The first rule of boxing training is, never make jokes about rules and boxing training. Boxing isn’t a movie. It isn’t Rocky, with all the communal runs and bro-hugs. It isn’t Fight Club, with any of the sex toys or soap. There’s no Drago; there’s no Tyler Durden. There’s no interval, or popcorn. There’s no blinking neon Exit sign.

When I meet my trainer, Clever, from The Armoury Boxing Club, for the first time, I say hi. He looks at me, says, “Tuesday, 6am. Saturday, 11.” Holds out his fist. I punch it, ask him how he’s doing. He says, “Tuesday, 6am. Saturday, 11.” Holds out his fist. This is the moment I start getting goosebumps.

Steve, the owner of The Armoury Boxing Club, gave me a book yesterday. Said I might enjoy it. Joyce Carol Oates’s extended essay, On Boxing. I read the Preface in the car on the way home, red lights and green, holding up traffic. I read more when I got into bed, staying up later than I should have.

“There is nothing fundamentally playful about boxing; nothing that seems to belong to daylight, to pleasure. At its moments of greatest intensity it seems to contain so complete and so powerful an image of life – life’s beauty, vulnerability, despair, incalculable and often self-destructive courage – that boxing is life, and hardly a mere game.”

This is when the goosebumps come back.

Boxing isn’t running. It isn’t sit-ups, or push-ups, or anything you should ever try at home. Boxing isn’t a punching bag, or a muscle. It’s not something you can hit, or flex. It isn’t a number. What it is, is a lot of pain. In the wrists, in the fingers, in the shoulders and ribs and every muscle you never knew you had. The pain of keeping your fists up. The pain of what happens when you let them drop.

Stepping into the ring with Clever is an exercise in learning how to hurt. Learning the proper structure of hurting, if that makes sense. Learning that it hurts to attack, and more to defend. Like staying on your toes while throwing your jab miles out in front of you, over and over, for minutes at a time, quick as you can. It hurts. Throwing too many straight crosses into his mitt, trying not to overbalance, keeping your head still, knees locked, feet on the ground. It burns. All of this takes a strong core. All of this is what a strong core is for.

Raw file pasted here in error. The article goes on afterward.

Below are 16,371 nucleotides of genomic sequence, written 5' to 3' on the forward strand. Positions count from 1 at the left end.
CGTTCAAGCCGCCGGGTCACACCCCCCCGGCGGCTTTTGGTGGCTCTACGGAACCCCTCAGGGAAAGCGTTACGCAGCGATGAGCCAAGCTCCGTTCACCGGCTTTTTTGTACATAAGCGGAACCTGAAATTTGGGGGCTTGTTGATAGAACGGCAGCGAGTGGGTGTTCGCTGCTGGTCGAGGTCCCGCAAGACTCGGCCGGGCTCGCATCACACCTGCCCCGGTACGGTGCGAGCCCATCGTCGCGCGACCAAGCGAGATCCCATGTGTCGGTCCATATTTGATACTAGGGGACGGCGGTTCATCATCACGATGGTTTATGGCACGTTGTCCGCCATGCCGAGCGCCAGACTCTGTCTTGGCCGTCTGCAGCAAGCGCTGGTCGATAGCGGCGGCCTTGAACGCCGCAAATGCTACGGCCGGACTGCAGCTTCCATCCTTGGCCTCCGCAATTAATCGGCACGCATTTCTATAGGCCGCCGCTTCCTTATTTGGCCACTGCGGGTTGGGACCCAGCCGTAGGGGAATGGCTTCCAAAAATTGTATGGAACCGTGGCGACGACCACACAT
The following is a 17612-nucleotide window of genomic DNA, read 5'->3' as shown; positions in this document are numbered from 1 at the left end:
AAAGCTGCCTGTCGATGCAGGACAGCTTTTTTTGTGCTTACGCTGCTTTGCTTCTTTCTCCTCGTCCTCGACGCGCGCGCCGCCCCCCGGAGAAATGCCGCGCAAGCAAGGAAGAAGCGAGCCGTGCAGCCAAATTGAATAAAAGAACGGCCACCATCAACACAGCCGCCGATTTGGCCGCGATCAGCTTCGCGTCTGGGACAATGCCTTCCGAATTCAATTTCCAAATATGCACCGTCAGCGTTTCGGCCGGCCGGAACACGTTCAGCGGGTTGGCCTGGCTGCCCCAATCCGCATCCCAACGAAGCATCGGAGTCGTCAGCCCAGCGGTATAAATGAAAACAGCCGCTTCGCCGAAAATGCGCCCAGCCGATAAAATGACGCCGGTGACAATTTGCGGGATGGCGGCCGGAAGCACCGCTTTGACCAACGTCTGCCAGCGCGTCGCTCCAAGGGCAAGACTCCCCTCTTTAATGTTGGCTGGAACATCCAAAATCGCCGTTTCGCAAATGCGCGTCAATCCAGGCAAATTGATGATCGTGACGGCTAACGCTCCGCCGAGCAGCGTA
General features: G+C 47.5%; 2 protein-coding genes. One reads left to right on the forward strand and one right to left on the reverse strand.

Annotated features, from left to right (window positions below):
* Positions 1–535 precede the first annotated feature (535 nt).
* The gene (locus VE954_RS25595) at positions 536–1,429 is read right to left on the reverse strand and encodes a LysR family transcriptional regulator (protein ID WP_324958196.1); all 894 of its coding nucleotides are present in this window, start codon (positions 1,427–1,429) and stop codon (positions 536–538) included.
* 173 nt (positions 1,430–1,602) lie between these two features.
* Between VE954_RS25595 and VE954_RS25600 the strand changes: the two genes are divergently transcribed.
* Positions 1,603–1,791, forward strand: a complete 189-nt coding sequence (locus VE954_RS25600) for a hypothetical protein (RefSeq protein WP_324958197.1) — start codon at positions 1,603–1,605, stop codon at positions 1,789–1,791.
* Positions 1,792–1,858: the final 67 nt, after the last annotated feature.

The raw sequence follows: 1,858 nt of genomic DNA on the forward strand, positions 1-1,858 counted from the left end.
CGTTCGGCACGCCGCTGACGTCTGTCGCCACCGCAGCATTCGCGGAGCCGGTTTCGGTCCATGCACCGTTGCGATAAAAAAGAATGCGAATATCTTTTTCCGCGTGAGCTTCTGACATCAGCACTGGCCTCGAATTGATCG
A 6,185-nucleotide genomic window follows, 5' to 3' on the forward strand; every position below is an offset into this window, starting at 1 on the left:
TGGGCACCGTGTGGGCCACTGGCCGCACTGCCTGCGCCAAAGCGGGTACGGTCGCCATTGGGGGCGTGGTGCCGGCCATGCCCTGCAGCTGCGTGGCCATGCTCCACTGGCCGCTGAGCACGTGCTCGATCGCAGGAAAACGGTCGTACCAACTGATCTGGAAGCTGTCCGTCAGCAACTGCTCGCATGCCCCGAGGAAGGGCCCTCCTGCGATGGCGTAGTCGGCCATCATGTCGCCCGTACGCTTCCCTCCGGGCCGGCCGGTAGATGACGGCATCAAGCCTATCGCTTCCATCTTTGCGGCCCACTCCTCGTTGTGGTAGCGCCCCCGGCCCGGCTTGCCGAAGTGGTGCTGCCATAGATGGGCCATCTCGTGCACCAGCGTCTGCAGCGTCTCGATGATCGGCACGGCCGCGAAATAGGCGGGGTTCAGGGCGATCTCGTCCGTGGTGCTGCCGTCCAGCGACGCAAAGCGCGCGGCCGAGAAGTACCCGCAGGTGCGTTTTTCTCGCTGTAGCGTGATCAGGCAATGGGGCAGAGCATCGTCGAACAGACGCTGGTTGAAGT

Being in the ring, just being there, hurts. “Pain, in the proper context, is something other than pain.”

Between rounds of punching, bobbing, weaving, Clever introduces me to sit-ups. With kettle bells. I’ve never known sit-ups like these. Extending to the knee, then back down, then to the foot. That’s one. Of 10. Then the other leg. Legs in the air, extending to the knee, then back down, then to the foot. That’s one. Of another 10. Then the other leg. Buzzer goes, up you get. This is where a strong core comes from. This is where a strong core is put to work.

Between more rounds of jabbing, sweating, shouting, Clever introduces me to push-ups. With dumbbells. Flat on my stomach, feet off the ground, looking up, passing the weight in circles around across my back, one hand to another, up to in front of my face. That’s one. Of 20. Up on my hands, pressing down and up, reaching forward to meet his hand. That’s one. Of another 20. There is nothing like this.

Buzzer goes, gloves back on. Keep ’em up this time, he says.

Boxing is boxing.

Photo via Flickr by Sébastien Barré